Your Skin on Concrete: Irritation, Burns, and Dermatitis

Your Skin on Concrete: Irritation, Burns, and Dermatitis

Concrete Burn Causes

Concrete burns are just that, burns that are caused by skin’s exposure to concrete and other materials that can lead to a chemical reaction. Concrete burns work slowly over hours or days as the concrete hardens. In order for concrete to harden, it has to absorb moisture—cement can draw water away from anything that has moisture—even wet clothing—which only aids in the drying process. Once concrete hardens, if left untreated, skin begins to blister, swell, and bleed; second and third degree burns follow soon after. Severe cases of concrete skin irritation can lead to permanent scarring and require skin grafts or amputations. Not only is this painful and distressing to the worker, but it is harmful to their employer as well— OSHA reports that concrete workers in the U.S. lose four times as many work days for skin problems compared to other construction trade workers.

Concrete Burn Prevention & Treatment

If cement makes contact with your skin, immediately wash with cool, clean water. If your protective gear gets wet, change it out. Wash any exposed areas of skin even if you’re not aware of contact—concrete burns can take hours to form.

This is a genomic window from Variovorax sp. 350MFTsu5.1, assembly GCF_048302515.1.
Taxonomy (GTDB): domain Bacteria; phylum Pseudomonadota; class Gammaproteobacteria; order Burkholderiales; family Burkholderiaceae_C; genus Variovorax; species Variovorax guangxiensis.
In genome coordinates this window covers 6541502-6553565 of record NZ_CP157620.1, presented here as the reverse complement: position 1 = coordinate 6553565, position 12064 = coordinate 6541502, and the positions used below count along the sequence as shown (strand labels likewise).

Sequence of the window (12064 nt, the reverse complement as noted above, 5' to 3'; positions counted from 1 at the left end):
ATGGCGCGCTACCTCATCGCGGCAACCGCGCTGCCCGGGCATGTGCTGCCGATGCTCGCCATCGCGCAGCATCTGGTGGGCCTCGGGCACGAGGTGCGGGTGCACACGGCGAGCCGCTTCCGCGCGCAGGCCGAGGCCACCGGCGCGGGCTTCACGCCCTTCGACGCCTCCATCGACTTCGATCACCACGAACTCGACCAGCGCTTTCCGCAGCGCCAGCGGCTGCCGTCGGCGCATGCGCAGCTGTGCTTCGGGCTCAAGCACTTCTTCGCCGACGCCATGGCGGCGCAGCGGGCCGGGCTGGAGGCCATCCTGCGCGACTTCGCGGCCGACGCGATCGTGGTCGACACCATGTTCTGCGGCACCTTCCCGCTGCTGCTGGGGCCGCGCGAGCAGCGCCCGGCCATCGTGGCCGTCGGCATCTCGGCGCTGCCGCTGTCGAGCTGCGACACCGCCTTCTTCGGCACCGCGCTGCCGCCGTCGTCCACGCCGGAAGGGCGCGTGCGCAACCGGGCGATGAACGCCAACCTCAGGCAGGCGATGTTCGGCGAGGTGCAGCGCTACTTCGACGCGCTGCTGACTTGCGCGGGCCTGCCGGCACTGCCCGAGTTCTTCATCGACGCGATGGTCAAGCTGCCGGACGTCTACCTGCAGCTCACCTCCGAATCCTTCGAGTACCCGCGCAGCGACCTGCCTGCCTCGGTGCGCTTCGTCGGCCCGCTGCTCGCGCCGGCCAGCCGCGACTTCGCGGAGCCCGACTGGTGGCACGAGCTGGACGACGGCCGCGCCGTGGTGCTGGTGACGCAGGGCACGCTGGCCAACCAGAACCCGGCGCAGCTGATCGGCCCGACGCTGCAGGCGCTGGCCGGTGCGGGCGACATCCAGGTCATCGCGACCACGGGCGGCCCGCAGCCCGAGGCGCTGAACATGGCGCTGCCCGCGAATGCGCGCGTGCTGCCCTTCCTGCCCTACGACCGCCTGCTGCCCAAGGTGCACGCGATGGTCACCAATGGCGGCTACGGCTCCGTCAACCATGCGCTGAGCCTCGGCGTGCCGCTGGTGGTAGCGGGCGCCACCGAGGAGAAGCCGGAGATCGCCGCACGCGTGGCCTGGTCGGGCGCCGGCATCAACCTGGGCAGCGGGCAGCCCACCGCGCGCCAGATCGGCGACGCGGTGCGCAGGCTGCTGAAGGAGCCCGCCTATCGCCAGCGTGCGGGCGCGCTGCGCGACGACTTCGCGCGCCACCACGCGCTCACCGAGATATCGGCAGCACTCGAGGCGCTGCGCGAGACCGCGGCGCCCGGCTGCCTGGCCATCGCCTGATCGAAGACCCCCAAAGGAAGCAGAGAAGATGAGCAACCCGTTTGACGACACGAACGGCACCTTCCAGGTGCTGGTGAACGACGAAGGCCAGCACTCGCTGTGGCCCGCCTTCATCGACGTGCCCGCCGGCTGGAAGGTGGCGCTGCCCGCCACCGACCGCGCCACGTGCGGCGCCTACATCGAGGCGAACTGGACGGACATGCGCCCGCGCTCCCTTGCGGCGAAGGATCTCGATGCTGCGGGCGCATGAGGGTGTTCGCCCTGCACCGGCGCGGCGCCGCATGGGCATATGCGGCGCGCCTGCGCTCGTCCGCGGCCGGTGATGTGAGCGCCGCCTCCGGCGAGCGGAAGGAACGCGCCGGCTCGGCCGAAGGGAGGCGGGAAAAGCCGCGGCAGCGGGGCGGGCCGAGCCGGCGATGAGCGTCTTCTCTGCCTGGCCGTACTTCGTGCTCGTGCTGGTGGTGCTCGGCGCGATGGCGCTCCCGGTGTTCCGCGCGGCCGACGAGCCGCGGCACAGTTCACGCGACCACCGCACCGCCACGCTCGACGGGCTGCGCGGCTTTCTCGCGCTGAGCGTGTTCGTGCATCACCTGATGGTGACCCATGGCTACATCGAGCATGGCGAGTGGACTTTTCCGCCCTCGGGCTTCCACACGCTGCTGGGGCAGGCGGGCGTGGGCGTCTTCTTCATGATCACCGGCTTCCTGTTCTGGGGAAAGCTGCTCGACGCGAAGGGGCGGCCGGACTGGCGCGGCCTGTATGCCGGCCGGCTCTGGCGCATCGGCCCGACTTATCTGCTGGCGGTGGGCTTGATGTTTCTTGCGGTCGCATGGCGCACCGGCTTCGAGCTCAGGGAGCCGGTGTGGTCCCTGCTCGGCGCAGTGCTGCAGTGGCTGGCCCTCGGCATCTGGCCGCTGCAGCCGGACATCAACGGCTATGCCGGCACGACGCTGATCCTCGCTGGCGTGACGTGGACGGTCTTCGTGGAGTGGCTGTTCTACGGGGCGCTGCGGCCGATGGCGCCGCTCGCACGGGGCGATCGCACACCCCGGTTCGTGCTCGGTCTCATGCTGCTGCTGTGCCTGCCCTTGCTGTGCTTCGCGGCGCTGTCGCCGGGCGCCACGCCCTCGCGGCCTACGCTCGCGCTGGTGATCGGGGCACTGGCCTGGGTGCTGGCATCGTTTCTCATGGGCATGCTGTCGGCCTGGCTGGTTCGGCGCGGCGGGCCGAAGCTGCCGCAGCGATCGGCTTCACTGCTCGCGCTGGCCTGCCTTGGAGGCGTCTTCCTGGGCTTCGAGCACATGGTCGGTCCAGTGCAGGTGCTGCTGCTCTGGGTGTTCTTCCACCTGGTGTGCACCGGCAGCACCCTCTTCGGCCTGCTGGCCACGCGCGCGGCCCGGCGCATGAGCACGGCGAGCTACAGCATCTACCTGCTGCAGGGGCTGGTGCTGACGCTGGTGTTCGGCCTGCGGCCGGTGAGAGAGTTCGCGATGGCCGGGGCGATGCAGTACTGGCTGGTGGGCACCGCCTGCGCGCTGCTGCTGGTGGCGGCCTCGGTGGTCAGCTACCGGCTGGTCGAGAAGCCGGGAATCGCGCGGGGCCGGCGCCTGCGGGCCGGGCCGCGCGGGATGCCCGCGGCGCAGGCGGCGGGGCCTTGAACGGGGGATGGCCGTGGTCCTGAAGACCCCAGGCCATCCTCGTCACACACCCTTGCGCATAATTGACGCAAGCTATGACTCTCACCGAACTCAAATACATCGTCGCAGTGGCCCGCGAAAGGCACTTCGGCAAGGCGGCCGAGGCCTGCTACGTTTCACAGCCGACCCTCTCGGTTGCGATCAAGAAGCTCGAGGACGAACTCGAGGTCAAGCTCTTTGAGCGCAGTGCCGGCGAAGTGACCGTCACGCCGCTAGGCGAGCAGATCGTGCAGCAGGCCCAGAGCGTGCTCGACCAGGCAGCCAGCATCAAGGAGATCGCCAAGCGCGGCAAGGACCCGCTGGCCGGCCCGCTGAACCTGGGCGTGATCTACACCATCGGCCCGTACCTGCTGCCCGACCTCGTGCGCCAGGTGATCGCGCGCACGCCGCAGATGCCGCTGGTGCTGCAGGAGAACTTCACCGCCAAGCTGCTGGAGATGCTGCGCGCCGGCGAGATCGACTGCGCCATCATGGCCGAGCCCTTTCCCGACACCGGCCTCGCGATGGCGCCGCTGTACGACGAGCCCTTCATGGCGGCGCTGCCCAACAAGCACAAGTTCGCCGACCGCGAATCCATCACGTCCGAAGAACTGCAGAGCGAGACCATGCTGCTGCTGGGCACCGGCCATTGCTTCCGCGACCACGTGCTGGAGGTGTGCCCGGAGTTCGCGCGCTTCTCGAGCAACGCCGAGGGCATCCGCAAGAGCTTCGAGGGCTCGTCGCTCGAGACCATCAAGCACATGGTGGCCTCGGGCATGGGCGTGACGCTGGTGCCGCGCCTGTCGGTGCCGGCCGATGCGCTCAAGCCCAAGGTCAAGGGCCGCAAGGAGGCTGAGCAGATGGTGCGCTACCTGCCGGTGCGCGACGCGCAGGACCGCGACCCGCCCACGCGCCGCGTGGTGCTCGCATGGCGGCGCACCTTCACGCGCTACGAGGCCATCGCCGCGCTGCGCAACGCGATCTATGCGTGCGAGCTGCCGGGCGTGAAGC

If you experience a cement burn, after washing your skin with water, apply vinegar to reduce the burn. Vinegar is a weak acid, so it will counteract the alkaline and help to balance your pH. Seek professional medical attention right away if a large area of skin is burned.

Dermatitis: Prevention & Treatment

Prolonged exposure to cement can make you susceptible to Irritant Contact Dermatitis (ICD).  ICD will cause skin to itch, scab, and become red or swollen. Multiple ICD experiences can lead to Allergic Contact Dermatitis (ACD), a long-term sensitivity to the chemicals in cement.

ACD is difficult to cure, but short term treatments include antibiotics for infections, steroids, antihistamines, and repeated washing with a pH neutral cleanser. Because ACD and ICD take days to develop, bring persistent skin problems to your doctor’s attention as soon as possible.

As is often the case, prevention is the best cure. Invest in high-quality personal protective equipment (PPE) and make sure everyone is trained on how to use and care for it. The Occupational Safety and Health Administration (OSHA) recommends that workers who deal with cement wear PPE, such as:

  • Eye wear
  • Long-sleeved shirts
  • Coveralls or pants
  • Rubber boots
  • Liquid or chemical resistant safety gloves

Supplying employees with proper PPE decreases time loss injuries, thereby increasing employee productivity. It’s the easiest way to reduce burn-related incidents from wet cement and send your workers home safe.

This article was originally published in HexArmor Safety Blog in April, 2016.

If you have questions or need help finding the right hand protection solution, please feel free to call us at 800-829-9580, or visit PK Safety Supply online at

Aug 16th 2016 Mila Adamovica

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